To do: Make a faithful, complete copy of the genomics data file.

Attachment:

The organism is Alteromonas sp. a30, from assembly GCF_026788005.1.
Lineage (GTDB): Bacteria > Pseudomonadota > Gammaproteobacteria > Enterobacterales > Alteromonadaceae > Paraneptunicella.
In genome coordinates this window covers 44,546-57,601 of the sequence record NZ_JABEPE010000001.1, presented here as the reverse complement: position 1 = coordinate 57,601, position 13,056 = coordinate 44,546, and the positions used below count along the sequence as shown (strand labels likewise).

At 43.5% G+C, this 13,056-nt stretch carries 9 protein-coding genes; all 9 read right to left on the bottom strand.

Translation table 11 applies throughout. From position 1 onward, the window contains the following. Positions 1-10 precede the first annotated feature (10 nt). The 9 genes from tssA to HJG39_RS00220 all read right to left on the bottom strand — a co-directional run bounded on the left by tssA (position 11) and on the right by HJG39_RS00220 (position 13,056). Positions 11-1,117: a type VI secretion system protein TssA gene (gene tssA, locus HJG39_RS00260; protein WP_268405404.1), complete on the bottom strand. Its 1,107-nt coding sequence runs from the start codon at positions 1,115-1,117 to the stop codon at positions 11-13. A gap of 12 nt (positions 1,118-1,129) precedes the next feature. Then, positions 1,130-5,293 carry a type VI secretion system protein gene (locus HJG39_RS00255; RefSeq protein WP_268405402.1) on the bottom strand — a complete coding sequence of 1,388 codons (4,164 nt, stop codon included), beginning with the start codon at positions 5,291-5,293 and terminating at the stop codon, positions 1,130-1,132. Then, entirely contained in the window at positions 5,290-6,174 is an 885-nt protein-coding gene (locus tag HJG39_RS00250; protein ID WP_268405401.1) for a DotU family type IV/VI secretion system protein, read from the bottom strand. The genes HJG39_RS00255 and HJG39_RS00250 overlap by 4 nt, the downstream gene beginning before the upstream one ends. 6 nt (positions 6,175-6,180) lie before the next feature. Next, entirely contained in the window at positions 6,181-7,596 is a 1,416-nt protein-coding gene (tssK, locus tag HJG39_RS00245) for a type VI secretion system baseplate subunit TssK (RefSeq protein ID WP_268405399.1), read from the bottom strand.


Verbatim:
The organism is Alteromonas sp. a30, from assembly GCF_026788005.1.
Lineage (GTDB): Bacteria > Pseudomonadota > Gammaproteobacteria > Enterobacterales > Alteromonadaceae > Paraneptunicella.
In genome coordinates this window covers 44,546-57,601 of the sequence record NZ_JABEPE010000001.1, presented here as the reverse complement: position 1 = coordinate 57,601, position 13,056 = coordinate 44,546, and the positions used below count along the sequence as shown (strand labels likewise).

At 43.5% G+C, this 13,056-nt stretch carries 9 protein-coding genes; all 9 read right to left on the bottom strand.

Translation table 11 applies throughout. From position 1 onward, the window contains the following. Positions 1-10 precede the first annotated feature (10 nt). The 9 genes from tssA to HJG39_RS00220 all read right to left on the bottom strand — a co-directional run bounded on the left by tssA (position 11) and on the right by HJG39_RS00220 (position 13,056). Positions 11-1,117: a type VI secretion system protein TssA gene (gene tssA, locus HJG39_RS00260; protein WP_268405404.1), complete on the bottom strand. Its 1,107-nt coding sequence runs from the start codon at positions 1,115-1,117 to the stop codon at positions 11-13. A gap of 12 nt (positions 1,118-1,129) precedes the next feature. Then, positions 1,130-5,293 carry a type VI secretion system protein gene (locus HJG39_RS00255; RefSeq protein WP_268405402.1) on the bottom strand — a complete coding sequence of 1,388 codons (4,164 nt, stop codon included), beginning with the start codon at positions 5,291-5,293 and terminating at the stop codon, positions 1,130-1,132. Then, entirely contained in the window at positions 5,290-6,174 is an 885-nt protein-coding gene (locus tag HJG39_RS00250; protein ID WP_268405401.1) for a DotU family type IV/VI secretion system protein, read from the bottom strand. The genes HJG39_RS00255 and HJG39_RS00250 overlap by 4 nt, the downstream gene beginning before the upstream one ends. 6 nt (positions 6,175-6,180) lie before the next feature. Next, entirely contained in the window at positions 6,181-7,596 is a 1,416-nt protein-coding gene (tssK, locus tag HJG39_RS00245) for a type VI secretion system baseplate subunit TssK (RefSeq protein ID WP_268405399.1), read from the bottom strand.